9 Feb 2015
France: Market Profile
- As France is a member of the European Union (EU), its trade relations with Hong Kong/the Chinese mainland are affected by EU’s common external trade policy and measures. As a euro-zone member, it has also adopted the euro as its legal tender from 1 January 2002.
- Upon the expiry of the textile safeguard quotas by the end of 2007, a joint system with China had been established to monitor EU imports of Chinese textiles and apparel, which was scheduled to operate for one year, covering 8 out of the 10 previously restricted categories. Starting 1 January 2009, textile and clothing products originating in China no longer require any import licence or surveillance document before entering the EU.
- The EU’s new scheme on generalised system of preferences (“GSP”) entered into effect on 1 January 2014. Under the new scheme, tariff preferences are removed for imports into the EU from countries where per-capita income has exceeded US$4,000 for four years in a row. As a result, the number of the countries that enjoy preferential access to EU markets was reduced from 176 to less than 80. While the Chinese mainland remains a beneficiary, many of its exports such as toys, electrical equipment, footwear, textiles, wooden articles, and watches and clocks have already been “graduated” from the preferential treatment.
- A number of Chinese mainland-origin products are subject to EU’s anti-dumping duties, including bicycles, candles, ceramic tiles, ceramic tableware and kitchenware, fasteners and ironing boards, which are of interest to Hong Kong exporters.
- Hong Kong’s total exports to France decreased by 5% to US$4.6 billion in the first eleven months of 2014, while its imports from France slid by 11% to US$5.2 billion.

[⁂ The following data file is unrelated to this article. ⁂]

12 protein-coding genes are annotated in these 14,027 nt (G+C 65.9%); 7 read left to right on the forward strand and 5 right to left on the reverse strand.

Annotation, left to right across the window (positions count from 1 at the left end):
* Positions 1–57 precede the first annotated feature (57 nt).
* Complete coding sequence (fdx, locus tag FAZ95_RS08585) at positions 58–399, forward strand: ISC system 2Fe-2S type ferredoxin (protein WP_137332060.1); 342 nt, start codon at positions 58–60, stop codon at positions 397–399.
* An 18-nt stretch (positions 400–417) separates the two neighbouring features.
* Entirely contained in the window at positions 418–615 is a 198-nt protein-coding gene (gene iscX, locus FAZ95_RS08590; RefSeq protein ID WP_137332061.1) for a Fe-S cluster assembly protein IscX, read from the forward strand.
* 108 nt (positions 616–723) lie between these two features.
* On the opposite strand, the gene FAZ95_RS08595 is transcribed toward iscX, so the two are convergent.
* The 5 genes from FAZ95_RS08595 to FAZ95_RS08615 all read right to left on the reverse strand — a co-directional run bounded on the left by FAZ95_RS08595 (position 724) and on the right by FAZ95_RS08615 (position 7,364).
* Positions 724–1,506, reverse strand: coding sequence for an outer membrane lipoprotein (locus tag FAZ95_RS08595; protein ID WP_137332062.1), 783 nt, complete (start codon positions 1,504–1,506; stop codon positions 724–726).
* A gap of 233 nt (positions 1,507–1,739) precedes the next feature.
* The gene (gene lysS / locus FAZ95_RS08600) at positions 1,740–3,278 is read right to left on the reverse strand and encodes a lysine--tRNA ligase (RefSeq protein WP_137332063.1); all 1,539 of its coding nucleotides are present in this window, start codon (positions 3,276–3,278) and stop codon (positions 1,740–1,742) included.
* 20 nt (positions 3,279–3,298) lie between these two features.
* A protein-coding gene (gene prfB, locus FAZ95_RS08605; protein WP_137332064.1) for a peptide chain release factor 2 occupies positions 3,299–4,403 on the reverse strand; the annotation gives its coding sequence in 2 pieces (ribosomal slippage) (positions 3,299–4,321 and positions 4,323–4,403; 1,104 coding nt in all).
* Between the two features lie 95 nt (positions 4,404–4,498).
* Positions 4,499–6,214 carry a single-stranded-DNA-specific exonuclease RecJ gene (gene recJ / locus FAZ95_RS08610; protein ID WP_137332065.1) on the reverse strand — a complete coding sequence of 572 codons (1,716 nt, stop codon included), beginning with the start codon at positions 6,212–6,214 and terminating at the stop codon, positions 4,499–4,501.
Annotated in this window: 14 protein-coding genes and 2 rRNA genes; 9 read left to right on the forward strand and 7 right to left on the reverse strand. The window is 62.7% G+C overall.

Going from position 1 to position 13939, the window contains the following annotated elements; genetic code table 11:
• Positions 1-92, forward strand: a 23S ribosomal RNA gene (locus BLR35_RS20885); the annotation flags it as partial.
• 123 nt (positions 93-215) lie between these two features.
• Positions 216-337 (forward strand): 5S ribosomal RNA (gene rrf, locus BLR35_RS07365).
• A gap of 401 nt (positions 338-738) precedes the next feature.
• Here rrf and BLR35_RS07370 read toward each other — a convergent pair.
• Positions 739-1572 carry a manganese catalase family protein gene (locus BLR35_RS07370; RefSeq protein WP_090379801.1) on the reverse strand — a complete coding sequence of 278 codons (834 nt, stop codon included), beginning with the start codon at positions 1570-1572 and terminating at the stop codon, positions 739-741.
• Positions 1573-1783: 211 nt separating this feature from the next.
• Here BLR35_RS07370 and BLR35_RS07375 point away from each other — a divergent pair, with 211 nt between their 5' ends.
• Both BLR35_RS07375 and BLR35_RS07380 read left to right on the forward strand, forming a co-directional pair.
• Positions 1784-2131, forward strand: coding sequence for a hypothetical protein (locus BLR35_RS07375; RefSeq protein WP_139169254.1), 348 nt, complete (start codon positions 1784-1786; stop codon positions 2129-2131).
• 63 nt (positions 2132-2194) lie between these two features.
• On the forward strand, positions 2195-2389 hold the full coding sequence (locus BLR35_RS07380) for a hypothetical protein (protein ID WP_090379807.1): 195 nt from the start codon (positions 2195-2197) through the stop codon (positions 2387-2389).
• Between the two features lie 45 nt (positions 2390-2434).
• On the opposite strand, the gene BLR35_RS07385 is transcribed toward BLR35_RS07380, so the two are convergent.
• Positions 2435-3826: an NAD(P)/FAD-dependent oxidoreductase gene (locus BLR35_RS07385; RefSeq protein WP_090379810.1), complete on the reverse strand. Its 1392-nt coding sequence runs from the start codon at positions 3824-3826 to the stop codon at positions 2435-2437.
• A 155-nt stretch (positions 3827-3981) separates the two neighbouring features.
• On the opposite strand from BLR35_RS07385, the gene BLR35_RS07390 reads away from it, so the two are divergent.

- The total stock of French direct investment in Hong Kong amounted to US$7.4 billion (or HK$57.1 billion) as at the end of 2013.
- The French economy remained weak in 2014, after levelling off in the first half of the year. To tackle the high level of unemployment, the French government has put forward a package of tax breaks financed by cuts in public spending. Against this backdrop, the French economy, helped further by continued monetary easing and therefore a weaker euro, is estimated to have edged up by 0.4% in 2014, but likely to move on a faster track to grow by 0.9% in 2015.
Current Economic Situation
The French economy levelled off in the first half of 2014. Weak private demand, plus high degree of fiscal uncertainty among French businesses and households, has contributed to the upward trend of unemployment. In response, the French government, by cutting public spending, has introduced a package of tax breaks, both on the corporate and personal front, in order to stimulate investment and consumption. In addition, more structural reforms such as further relaxation of labour laws and pro-competition industrial policies are also expected, yet they can only yield benefits over a longer term.